But what's been missing from the entire voter ID debate isn't sympathy, it's empathy. And it appears that Simpson - like a majority of the public - can't shake the mistaken assumption that most everyone who's legit already has ID, and that it's not a big deal for those people without to get one.
Photo ID to vote, Simpson wrote, "is a reasonable, nondiscriminatory, non-severe burden when viewed in the broader context of the widespread use of photo ID in daily life."
No doubt valid photo IDs are widely used in Simpson's social and professional circles. But his daily life bears little resemblance to the existence of many low-income Philadelphians who - not owning cars or judicial robes, and lacking the funds to travel by plane - have far less need for current state-issued photo ID than do the likes of Simpson.
And his finding that the law is "nondiscriminatory" is baffling in light of the state's own data, which show that there are far higher concentrations of voters without eligible ID in heavily minority voting districts, many of which are in Philadelphia.
Just as odd is Simpson's unexplained faith in the ability of state officials to issue IDs en masse and educate the public about the law before the Nov. 6 presidential election. Was Simpson not listening when Carol Aichele - the state's top voter ID official - said, under questioning from plaintiffs' attorneys, "I don't know what the law says"?
Indeed, Simpson seemed more worried about the sad plight of state officials in this whole episode than of those voters in danger of losing their ability to exercise one of citizenship's most fundamental rights.
Consider poor Jonathan Marks, who oversees administration of elections for the state. In court, Marks was asked how an injunction against voter ID would disrupt his planning. Marks responded equivocally.
A normal person might assume that not enacting sweeping change would be the easy way to go. But Simpson chose instead to peer into Marks' soul for the real answer. "Everyone in the courtroom could see his reaction: alarm, concern, and anxiety at the prospect of an injunction," Simpson wrote in his opinion. "His demeanor tells the story."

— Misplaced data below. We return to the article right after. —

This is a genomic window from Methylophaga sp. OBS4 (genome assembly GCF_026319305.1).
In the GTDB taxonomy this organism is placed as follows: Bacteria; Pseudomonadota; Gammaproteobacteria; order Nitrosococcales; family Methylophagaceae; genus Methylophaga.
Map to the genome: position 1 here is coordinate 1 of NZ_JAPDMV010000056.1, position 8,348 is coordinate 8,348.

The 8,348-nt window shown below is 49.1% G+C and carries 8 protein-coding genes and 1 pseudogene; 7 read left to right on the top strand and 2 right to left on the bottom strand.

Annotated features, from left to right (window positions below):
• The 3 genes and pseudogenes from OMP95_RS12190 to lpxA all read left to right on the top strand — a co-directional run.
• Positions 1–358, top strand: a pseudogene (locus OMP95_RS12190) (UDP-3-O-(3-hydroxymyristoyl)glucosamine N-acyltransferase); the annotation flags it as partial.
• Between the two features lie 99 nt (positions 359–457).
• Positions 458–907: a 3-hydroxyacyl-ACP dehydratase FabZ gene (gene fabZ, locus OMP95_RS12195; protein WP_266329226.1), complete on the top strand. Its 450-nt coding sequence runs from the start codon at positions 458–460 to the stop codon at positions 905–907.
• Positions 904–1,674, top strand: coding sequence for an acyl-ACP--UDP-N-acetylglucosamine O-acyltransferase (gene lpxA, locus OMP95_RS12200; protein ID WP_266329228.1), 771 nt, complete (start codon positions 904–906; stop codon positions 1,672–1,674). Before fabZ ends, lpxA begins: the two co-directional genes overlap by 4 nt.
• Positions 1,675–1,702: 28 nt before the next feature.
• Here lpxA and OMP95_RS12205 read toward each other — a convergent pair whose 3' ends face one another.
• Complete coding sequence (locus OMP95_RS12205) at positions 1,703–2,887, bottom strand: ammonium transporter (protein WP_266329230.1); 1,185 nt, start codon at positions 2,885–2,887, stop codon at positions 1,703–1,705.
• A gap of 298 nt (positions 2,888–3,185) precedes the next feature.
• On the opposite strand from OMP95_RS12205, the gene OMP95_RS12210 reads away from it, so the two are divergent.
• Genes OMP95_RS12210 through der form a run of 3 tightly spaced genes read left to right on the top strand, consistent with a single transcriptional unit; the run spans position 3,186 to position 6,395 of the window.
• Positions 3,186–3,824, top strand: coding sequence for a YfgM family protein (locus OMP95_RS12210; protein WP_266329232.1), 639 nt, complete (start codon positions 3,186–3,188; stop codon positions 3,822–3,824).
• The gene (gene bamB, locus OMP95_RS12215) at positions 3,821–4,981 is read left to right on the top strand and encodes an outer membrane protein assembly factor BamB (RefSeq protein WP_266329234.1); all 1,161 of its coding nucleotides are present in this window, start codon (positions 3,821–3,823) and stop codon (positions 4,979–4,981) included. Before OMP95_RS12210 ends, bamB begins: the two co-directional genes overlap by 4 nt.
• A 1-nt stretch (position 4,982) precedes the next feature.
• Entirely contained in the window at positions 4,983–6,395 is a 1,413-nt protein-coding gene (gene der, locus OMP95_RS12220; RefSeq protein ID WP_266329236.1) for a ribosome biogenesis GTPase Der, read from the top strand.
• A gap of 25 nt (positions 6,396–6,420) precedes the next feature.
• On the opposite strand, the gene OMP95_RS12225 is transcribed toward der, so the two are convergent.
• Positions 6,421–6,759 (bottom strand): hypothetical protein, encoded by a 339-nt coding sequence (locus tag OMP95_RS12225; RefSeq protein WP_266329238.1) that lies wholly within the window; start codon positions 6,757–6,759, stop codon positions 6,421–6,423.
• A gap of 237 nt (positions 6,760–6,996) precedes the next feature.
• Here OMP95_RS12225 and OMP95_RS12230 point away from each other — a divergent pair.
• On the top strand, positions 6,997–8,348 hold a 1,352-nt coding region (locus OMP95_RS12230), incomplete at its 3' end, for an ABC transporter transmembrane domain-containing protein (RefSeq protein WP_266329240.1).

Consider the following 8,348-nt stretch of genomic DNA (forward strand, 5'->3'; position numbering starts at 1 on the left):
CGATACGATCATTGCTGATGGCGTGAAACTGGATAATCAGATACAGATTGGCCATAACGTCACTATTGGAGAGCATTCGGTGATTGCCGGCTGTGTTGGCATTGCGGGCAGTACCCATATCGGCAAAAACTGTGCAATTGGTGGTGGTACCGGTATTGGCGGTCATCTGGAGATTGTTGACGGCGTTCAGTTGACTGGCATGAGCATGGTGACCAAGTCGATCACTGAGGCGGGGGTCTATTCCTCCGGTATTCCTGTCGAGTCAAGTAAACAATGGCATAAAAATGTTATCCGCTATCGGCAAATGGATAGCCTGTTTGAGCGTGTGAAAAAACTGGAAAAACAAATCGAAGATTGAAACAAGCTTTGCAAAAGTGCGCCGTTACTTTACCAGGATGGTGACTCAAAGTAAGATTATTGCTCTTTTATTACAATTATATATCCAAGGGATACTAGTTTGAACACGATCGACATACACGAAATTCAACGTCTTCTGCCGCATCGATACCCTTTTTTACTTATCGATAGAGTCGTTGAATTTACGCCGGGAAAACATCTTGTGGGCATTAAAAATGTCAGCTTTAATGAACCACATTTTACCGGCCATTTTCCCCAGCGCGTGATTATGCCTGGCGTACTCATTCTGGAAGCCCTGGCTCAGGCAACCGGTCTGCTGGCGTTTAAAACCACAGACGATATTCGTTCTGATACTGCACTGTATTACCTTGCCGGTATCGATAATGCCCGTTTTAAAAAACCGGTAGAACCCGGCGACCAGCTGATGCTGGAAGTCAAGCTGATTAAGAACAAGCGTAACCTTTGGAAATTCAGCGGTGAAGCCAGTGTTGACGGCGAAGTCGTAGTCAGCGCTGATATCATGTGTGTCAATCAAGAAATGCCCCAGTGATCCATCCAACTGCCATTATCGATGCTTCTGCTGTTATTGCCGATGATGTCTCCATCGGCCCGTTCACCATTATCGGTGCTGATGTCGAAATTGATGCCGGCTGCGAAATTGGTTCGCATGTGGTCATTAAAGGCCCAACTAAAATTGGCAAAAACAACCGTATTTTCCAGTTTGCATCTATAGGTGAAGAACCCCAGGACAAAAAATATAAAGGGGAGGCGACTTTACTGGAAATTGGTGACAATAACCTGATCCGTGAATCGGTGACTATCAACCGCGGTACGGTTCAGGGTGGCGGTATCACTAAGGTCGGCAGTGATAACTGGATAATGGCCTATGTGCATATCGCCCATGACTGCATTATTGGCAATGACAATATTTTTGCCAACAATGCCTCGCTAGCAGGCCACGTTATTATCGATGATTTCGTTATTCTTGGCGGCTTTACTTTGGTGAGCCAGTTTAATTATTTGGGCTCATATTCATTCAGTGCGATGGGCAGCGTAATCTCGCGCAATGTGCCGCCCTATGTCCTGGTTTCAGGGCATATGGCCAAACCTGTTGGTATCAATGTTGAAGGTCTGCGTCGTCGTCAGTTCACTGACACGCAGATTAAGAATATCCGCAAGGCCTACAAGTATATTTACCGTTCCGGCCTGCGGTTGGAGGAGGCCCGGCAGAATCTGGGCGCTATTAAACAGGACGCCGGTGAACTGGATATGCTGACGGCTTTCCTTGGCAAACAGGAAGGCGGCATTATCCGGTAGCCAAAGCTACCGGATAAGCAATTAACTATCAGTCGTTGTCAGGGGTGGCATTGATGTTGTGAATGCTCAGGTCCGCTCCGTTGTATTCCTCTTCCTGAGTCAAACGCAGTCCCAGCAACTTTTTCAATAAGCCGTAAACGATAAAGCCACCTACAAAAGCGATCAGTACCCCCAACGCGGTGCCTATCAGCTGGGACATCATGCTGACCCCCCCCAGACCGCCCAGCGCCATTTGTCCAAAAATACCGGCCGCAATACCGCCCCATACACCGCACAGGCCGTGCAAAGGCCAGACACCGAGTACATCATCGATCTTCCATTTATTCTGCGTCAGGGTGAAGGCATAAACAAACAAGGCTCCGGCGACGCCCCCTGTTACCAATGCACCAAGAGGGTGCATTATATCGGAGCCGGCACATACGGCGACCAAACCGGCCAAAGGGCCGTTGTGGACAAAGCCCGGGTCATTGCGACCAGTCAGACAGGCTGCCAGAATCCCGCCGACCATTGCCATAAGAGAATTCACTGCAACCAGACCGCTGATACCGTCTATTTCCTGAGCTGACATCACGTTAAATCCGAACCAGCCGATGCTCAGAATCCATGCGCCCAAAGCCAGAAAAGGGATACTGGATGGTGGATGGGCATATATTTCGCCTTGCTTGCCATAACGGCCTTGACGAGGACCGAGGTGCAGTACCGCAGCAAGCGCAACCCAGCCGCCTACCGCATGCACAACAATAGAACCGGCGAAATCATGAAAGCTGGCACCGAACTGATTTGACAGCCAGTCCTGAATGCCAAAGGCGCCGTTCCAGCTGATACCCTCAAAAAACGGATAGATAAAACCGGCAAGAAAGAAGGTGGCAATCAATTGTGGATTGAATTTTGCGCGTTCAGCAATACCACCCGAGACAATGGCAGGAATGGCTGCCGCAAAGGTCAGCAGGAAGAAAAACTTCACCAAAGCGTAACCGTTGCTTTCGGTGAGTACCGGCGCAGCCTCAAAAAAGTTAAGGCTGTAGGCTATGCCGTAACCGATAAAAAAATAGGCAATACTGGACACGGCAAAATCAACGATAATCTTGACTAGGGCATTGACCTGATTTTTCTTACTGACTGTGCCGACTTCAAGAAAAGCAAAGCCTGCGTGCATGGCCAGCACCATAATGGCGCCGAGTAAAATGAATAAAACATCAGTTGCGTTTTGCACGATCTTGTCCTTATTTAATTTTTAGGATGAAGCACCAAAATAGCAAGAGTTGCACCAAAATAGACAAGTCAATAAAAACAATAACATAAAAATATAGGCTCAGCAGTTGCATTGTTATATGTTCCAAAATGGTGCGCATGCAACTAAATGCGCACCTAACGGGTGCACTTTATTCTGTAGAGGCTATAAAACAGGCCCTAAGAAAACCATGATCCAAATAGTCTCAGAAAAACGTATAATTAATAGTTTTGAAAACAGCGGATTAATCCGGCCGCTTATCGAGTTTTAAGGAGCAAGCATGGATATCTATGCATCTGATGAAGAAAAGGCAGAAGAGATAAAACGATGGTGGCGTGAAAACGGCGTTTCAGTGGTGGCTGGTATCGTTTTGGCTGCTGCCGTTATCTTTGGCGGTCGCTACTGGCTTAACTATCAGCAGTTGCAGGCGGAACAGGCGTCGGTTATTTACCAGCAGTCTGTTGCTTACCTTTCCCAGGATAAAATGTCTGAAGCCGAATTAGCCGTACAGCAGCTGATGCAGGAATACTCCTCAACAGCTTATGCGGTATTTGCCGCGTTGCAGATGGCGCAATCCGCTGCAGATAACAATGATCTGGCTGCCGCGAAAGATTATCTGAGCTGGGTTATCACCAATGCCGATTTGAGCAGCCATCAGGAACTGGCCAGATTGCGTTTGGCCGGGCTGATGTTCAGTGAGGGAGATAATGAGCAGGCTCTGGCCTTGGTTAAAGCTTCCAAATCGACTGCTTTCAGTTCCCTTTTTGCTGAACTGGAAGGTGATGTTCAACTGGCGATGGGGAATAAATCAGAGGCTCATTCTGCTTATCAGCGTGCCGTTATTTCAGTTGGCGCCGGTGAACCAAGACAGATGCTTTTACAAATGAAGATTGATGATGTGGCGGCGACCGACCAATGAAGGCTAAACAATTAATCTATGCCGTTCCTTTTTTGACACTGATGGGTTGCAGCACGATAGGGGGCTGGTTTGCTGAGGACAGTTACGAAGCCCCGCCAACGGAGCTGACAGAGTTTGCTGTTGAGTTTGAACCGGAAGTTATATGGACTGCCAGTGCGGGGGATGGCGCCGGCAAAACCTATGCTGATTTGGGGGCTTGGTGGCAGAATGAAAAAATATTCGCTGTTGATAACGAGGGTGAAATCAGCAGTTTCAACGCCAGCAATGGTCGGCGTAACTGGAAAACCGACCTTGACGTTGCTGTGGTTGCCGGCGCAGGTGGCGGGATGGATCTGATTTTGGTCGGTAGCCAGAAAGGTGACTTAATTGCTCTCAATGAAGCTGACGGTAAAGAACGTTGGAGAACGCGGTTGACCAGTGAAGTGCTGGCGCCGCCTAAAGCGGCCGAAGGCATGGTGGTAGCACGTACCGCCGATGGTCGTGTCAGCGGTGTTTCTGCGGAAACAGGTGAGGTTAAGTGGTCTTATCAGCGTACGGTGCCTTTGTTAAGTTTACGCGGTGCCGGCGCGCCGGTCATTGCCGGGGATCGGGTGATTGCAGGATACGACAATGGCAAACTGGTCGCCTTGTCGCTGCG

His demeanor? If only Simpson had managed to extend such empathy to the plaintiffs.
And yet this ruling is not particularly surprising. Getting an injunction against a law that hasn't taken effect is extraordinarily difficult. Plaintiffs seeking relief in such cases have the burden to prove, as Simpson put it, that the legislation "clearly, patently, and plainly violates the constitution of the commonwealth. On top of that, well-established law requires plaintiffs in such cases to show that the statute is unconstitutional in all of its applications" (my italics).
That's a high legal bar to clear and there's no compelling reason to think the state Supreme Court will decide that Simpson was wrong on the legal merits.
So what now?
Apart from the appeals, two options are left for voter ID opponents: a stepped-up campaign to get voters into PennDot licensing centers, and civil disobedience.
A number of low-level election officials have said they would not enforce the voter ID law. And it's certainly hard to imagine legions of community poll workers demanding to see the papers of neighbors they've known for decades and tossing them out if they're unable to show valid ID. But there probably will be less opportunity to flout the new law than many think.
State election law gives the big political parties the right to send two poll watchers to every voting station.
If Pennsylvania looks remotely competitive in the presidential election, you can probably depend on the Republican Party making sure its representatives keep a close eye on precincts in heavily Democratic African American and Latino districts, where voter ID problems are more likely to be common. And you can bet the GOP poll watchers will have the Attorney General's Office on speed dial.
"If Pennsylvania is in play, this is going to be a very emotionally charged election in Philadelphia," predicted Democratic City Commissioner Stephanie Singer, one of three elected officials who oversee voting in the city.
But at least Jonathan Marks won't be inconvenienced.
Patrick Kerkstra is a freelance journalist and former Inquirer staff writer. He can be reached at Patrick@PatrickKerkstra.com, or on Twitter @pkerkstra.